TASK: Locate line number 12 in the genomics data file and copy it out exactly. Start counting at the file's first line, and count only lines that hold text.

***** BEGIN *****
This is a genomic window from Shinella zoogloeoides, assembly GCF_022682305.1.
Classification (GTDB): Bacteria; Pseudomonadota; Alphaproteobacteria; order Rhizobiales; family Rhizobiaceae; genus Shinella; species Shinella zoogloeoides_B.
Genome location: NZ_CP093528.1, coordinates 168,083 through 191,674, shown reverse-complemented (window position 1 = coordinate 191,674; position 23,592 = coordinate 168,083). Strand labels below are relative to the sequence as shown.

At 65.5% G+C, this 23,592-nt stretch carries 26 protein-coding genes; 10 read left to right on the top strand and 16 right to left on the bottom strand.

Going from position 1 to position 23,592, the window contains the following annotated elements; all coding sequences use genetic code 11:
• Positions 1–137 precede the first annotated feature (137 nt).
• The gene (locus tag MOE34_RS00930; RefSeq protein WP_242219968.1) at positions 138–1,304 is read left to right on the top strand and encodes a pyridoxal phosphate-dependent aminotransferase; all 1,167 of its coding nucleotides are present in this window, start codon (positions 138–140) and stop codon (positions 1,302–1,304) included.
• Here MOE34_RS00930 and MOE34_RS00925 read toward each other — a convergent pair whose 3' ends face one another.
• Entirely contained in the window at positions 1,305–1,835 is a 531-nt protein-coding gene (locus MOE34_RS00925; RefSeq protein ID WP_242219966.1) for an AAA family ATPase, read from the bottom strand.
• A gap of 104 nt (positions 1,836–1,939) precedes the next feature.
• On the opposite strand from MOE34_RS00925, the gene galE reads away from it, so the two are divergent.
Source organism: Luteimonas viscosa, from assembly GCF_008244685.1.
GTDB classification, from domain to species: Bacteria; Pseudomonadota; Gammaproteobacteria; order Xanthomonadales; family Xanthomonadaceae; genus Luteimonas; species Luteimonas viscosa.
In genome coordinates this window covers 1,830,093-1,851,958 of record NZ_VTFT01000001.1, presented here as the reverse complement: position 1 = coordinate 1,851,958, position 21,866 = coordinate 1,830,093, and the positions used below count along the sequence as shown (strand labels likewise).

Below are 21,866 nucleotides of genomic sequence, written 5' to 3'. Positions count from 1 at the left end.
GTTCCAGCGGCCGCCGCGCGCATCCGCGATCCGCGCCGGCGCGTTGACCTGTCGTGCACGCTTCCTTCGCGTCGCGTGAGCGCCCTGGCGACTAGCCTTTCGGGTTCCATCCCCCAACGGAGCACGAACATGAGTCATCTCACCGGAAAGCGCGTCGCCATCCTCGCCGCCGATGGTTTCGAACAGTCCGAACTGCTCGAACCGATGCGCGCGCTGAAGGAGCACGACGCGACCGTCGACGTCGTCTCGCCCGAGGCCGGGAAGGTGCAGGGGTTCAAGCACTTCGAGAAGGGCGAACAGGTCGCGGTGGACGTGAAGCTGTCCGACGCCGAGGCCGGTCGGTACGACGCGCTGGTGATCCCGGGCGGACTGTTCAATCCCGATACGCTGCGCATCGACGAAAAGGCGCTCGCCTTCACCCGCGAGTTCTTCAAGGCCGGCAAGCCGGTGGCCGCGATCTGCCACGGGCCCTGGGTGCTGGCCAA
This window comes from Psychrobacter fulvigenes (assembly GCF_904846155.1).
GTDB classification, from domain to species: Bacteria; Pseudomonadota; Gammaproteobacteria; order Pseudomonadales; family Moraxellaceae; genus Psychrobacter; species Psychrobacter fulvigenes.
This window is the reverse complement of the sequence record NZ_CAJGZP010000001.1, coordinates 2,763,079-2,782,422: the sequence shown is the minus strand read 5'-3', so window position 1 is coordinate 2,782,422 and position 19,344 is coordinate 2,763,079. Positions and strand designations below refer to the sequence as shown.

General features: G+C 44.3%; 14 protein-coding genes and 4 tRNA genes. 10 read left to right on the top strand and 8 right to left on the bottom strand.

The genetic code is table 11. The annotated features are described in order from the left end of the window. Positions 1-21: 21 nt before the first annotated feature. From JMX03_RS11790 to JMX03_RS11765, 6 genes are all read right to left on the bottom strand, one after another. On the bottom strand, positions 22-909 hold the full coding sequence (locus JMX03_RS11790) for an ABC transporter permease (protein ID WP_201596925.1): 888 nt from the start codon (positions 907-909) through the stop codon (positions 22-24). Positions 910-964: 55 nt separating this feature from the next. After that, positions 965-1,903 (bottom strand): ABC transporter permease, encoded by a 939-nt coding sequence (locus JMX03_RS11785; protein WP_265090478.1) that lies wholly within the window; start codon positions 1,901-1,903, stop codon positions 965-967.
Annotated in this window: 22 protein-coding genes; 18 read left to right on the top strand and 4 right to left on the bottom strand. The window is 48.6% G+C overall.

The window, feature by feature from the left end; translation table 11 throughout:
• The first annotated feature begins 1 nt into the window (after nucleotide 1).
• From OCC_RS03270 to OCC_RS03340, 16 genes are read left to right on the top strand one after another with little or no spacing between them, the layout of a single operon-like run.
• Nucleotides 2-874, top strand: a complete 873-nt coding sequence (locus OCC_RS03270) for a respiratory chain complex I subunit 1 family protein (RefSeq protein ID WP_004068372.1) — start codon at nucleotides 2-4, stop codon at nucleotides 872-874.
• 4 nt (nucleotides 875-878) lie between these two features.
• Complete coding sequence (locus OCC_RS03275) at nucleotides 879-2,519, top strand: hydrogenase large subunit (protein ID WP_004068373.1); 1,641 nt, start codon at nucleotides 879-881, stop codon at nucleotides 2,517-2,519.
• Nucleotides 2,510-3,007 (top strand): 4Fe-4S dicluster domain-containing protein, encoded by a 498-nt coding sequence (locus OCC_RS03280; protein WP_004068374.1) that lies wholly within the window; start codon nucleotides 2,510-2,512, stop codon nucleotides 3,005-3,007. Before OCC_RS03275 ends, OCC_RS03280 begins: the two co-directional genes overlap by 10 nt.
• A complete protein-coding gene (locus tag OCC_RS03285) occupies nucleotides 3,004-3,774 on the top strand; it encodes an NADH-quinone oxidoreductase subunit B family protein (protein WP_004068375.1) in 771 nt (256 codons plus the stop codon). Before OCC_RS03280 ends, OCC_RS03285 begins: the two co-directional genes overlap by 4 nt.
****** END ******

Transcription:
Source organism: Luteimonas viscosa, from assembly GCF_008244685.1.